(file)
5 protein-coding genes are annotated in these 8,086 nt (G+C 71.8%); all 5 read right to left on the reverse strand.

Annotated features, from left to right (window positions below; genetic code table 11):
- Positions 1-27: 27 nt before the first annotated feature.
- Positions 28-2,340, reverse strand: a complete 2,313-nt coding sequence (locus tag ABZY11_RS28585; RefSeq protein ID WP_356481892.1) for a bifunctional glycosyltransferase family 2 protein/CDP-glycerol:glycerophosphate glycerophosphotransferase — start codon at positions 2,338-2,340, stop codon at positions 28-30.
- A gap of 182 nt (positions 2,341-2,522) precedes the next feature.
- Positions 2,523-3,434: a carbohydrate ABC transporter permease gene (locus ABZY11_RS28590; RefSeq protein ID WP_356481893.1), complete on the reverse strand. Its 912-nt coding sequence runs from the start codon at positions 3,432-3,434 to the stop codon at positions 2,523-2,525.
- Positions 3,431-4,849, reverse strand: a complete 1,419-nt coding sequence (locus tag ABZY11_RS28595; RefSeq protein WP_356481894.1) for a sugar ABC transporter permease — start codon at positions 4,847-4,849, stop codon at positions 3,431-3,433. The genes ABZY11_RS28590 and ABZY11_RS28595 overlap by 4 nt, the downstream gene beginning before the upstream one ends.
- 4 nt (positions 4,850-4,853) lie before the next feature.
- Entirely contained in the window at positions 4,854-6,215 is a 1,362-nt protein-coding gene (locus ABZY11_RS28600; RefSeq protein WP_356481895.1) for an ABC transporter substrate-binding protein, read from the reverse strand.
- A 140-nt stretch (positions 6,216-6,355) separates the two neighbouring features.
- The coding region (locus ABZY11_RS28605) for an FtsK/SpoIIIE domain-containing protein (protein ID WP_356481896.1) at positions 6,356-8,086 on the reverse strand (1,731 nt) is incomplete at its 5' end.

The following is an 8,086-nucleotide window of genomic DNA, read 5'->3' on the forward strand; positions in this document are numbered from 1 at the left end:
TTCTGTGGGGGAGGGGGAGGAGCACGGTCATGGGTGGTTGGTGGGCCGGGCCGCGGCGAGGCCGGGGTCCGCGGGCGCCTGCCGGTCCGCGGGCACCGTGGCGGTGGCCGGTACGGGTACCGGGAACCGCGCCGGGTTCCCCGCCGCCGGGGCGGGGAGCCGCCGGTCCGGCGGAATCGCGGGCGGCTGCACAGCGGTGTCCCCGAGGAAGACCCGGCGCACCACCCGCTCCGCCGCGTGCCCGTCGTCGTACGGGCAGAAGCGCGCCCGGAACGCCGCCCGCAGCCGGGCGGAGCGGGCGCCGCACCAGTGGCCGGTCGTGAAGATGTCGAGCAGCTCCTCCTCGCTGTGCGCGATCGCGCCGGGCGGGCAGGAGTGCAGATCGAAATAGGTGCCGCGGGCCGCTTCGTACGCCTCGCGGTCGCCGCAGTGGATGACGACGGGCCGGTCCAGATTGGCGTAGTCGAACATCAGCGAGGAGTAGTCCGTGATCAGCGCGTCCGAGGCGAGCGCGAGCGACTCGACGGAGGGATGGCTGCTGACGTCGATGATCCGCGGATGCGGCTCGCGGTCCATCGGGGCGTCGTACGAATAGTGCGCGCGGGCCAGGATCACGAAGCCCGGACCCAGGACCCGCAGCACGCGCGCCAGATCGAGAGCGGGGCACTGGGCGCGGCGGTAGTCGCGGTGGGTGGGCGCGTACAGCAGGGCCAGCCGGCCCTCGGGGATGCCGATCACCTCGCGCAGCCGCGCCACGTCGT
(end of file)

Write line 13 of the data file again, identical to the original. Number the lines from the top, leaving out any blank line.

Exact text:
TTCTGTGGGGGAGGGGGAGGAGCACGGTCATGGGTGGTTGGTGGGCCGGGCCGCGGCGAGGCCGGGGTCCGCGGGCGCCTGCCGGTCCGCGGGCACCGTGGCGGTGGCCGGTACGGGTACCGGGAACCGCGCCGGGTTCCCCGCCGCCGGGGCGGGGAGCCGCCGGTCCGGCGGAATCGCGGGCGGCTGCACAGCGGTGTCCCCGAGGAAGACCCGGCGCACCACCCGCTCCGCCGCGTGCCCGTCGTCGTACGGGCAGAAGCGCGCCCGGAACGCCGCCCGCAGCCGGGCGGAGCGGGCGCCGCACCAGTGGCCGGTCGTGAAGATGTCGAGCAGCTCCTCCTCGCTGTGCGCGATCGCGCCGGGCGGGCAGGAGTGCAGATCGAAATAGGTGCCGCGGGCCGCTTCGTACGCCTCGCGGTCGCCGCAGTGGATGACGACGGGCCGGTCCAGATTGGCGTAGTCGAACATCAGCGAGGAGTAGTCCGTGATCAGCGCGTCCGAGGCGAGCGCGAGCGACTCGACGGAGGGATGGCTGCTGACGTCGATGATCCGCGGATGCGGCTCGCGGTCCATCGGGGCGTCGTACGAATAGTGCGCGCGGGCCAGGATCACGAAGCCCGGACCCAGGACCCGCAGCACGCGCGCCAGATCGAGAGCGGGGCACTGGGCGCGGCGGTAGTCGCGGTGGGTGGGCGCGTACAGCAGGGCCAGCCGGCCCTCGGGGATGCCGATCACCTCGCGCAGCCGCGCCACGTCGT